Illinois 38.7 cents 12.1 cents 50.8 cents
Indiana 31 cents 11.2 cents 42.2 cents
Iowa 30 cents   30 cents
Kansas 24 cents 1.03 cents 25.03 cents
Kentucky 24.6 cents 1.4 cents 26 cents
Louisiana 20 cents 0.93 cents 20.93 cents
Maine  30 cents 1.4 cents 31.4 cents
Maryland  26.7 cents 9.79 cents 36.49 cents
Massachusetts 24 cents  2.9 cents 26.9 cents
Michigan 26.3 cents 10.9 cents 37.2 cents
Minnesota  28.5 cents 2.1 cents 30.6 cents
Mississippi 18 cents 0.4 cent 18.4 cents
Missouri 17 cents 0.42 cent 17.42 cents
Montana 32 cents 0.75 cent 32.75 cents
Nebraska 28.7 cents 0.9 cent 29.6 cents
Nevada 23 cents 0.81 cent 23.81 cents
New Hampshire  22.2 cents 1.63 cents 23.83 cents
New Jersey 10.5 cents 40.25 cents 50.75 cents
New Mexico  17 cents 1.88 cents 18.88 cents
New York 8 cents 24.98 cents 32.98 cents
North Carolina  36.1 cents 0.25 cent 36.35 cents
North Dakota  23 cents 0.03 cent 23.03 cents
Ohio  38.5 cents   38.5 cents 
Oklahoma  19 cents 1 cent 20 cents
Oregon 36 cents   36 cents
Pennsylvania  57.6 cents 1.1 cents 58.7 cents
Rhode Island 34 cents 1.12 cents 35.12 cents
South Carolina 24 cents  0.75 cent 24.75 cents
South Dakota  28 cents 2 cents 30 cents
Tennessee  26 cents 1.4 cents 27.4 cents
Texas  20 cents   20 cents
Utah  31.4 cents 0.65 cent 32.05 cents
Vermont  12.1 cents 18.36 cents 30.46 cents
Virginia 21.2 cents  0.6 cent 21.8 cents
Washington 49.4 cents  2.81 cents 52.21 cents
West Virginia  20.5 cents  15.2 cents 35.7 cents
Wisconsin  30.9 cents  2 cents 32.9 cents
Wyoming  23 cents 1 cent 24 cents
*May include sales and/or use taxes, inspection fees, environmental fees, or other charges

Source: U.S. Energy Information Administration.

What Do Gas Taxes Pay For?

The vast majority of revenue from gas taxes goes toward fixing the wear and tear on the country’s roadways from all that driving. In fact, about half of the states have laws requiring that money raised by fuel taxes be used for roads and bridges. Most of the other states dedicate the revenue toward some type of transportation, with New York putting more than a third of its gas tax proceeds into mass transit. Still, some states divert money for other purposes, such as law enforcement, environmental protection, and education. For example, Texas dedicates a quarter of its gas tax revenue to schools.

At the federal level, while some of the revenue from the gas tax has at times been diverted to help reduce the national budget deficit, nearly all funding currently goes into the Highway Trust Fund. An additional one-tenth of a cent of each gallon goes toward cleaning up leaks from underground petroleum storage tanks. And not all of the highway fund is dedicated to maintaining roads, with 2.86 cents out of the 18.4 cent gas tax put aside to support mass transit.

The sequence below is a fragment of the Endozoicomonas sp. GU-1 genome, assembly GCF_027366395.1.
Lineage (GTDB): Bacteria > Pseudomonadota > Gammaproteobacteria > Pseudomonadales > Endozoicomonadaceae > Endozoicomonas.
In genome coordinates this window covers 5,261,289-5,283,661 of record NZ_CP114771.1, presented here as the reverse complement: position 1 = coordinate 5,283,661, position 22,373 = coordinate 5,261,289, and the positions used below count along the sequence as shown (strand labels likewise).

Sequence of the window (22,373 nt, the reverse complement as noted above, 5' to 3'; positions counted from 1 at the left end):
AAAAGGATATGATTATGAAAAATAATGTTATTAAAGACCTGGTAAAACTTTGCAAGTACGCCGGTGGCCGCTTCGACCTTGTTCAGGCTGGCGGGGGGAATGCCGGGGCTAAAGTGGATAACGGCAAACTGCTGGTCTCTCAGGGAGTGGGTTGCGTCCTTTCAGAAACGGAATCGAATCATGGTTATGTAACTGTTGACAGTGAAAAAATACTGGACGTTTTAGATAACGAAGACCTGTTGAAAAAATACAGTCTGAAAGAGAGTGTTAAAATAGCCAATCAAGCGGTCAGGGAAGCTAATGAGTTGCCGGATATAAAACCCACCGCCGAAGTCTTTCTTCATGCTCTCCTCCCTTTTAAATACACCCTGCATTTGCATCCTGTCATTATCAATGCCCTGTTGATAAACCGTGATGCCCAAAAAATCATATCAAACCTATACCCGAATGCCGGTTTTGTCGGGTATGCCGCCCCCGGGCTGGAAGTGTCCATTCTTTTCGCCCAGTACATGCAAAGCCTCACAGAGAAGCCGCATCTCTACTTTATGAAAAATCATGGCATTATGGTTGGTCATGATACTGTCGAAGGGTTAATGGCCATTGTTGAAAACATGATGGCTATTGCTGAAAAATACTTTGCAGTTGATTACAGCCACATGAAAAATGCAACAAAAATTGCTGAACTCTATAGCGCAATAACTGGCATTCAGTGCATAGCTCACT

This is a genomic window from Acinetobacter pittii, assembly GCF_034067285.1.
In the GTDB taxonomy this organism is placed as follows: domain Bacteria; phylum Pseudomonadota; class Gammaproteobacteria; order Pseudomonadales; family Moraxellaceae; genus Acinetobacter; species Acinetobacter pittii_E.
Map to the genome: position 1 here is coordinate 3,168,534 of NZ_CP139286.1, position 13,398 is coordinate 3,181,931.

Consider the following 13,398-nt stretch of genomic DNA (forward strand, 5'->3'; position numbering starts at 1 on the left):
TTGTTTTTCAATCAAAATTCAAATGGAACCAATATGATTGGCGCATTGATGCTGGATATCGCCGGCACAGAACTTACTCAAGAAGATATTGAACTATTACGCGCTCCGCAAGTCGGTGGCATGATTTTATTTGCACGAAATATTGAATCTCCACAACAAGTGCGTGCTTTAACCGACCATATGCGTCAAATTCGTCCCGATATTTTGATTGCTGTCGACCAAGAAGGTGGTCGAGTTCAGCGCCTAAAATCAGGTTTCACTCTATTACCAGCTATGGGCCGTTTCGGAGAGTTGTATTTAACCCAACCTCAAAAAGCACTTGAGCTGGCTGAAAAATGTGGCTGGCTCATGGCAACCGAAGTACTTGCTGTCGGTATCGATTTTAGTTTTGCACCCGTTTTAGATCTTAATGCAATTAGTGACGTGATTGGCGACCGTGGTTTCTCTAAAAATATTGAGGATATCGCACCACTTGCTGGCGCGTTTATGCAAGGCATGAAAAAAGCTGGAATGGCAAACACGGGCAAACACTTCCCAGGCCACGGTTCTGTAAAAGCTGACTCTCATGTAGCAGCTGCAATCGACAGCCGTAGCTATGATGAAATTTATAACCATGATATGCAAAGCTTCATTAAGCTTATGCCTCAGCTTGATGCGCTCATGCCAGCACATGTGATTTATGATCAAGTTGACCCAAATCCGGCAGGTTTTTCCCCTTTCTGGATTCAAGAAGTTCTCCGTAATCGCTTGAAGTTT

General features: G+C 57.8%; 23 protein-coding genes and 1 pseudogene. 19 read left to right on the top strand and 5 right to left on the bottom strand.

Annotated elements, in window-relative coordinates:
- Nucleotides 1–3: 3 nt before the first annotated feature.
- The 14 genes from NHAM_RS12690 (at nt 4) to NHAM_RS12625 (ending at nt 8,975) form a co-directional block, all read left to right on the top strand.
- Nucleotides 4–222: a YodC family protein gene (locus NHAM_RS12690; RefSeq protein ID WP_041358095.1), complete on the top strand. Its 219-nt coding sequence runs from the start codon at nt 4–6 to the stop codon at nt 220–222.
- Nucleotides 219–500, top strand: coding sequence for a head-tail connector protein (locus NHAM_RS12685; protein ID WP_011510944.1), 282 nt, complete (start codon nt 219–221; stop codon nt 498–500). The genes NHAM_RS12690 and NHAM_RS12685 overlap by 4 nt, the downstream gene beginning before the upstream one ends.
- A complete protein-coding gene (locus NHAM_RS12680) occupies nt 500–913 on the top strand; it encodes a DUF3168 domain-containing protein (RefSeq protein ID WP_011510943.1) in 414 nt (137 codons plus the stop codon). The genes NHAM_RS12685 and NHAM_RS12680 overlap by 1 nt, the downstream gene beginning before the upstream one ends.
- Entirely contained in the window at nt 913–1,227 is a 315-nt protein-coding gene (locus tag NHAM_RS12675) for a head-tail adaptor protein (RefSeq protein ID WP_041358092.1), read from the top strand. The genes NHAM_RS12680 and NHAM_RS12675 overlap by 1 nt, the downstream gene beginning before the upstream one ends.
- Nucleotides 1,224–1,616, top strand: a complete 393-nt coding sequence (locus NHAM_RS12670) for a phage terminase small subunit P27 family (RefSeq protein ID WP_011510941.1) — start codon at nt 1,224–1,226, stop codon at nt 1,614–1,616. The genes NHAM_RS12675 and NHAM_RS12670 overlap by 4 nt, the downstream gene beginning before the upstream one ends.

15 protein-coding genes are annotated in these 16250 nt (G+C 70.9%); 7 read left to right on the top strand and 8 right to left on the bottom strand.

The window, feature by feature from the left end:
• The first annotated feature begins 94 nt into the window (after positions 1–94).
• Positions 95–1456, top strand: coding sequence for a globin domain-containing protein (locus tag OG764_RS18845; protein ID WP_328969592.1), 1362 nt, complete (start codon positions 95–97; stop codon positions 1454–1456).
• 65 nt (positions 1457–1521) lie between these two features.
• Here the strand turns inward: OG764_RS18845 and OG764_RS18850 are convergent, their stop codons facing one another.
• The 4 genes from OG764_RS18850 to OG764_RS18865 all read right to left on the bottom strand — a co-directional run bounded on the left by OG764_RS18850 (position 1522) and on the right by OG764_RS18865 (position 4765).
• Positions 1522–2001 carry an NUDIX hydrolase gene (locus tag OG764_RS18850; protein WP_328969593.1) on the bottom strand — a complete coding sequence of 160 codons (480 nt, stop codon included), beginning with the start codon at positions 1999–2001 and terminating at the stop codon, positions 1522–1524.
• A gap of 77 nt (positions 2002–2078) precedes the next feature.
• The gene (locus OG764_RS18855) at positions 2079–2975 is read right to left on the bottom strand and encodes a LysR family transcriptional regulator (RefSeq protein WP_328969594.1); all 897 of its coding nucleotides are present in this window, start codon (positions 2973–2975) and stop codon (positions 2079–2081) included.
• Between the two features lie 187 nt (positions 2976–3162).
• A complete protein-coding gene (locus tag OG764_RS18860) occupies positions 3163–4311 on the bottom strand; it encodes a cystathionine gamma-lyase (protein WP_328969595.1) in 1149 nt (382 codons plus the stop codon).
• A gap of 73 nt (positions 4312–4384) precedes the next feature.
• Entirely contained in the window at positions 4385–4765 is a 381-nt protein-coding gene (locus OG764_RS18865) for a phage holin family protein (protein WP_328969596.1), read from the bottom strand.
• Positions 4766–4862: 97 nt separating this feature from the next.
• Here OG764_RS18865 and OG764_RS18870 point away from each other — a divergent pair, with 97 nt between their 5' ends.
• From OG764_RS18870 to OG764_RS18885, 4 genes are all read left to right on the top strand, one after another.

However, gas taxes raised at both the state and federal level are increasingly falling short of what’s needed to maintain and expand the country’s roadways. The Highway Trust Fund has had to take money from the U.S. Treasury Department’s general fund since 2008.

The Bottom Line 

Given the increasing shortfalls, federal and state officials will need to consider how to keep paying for paving the country’s roadways and fixing its potholes. At the federal level alone, the collective deficit in the Highway Trust Fund is expected to grow to nearly $200 billion by 2030. And that’s assuming Congress continues to extend the gas tax, with all but 4.3 cents scheduled to expire in September 2022. 

In addition to options such as hiking the gas tax and allowing it to rise with inflation, some states have started charging electric vehicle owners an annual fee. Given that the country’s infrastructure is already barely getting a passing grade, with the American Society of Civil Engineers’ Report Card rating it a C-, the funding issue will likely only grow in urgency. Whether infrastructure ends up benefiting from the $621 billion proposed for it by President Biden's yet-to-be-passed American Jobs Plan—and how that might affect gas taxes—remains to be seen.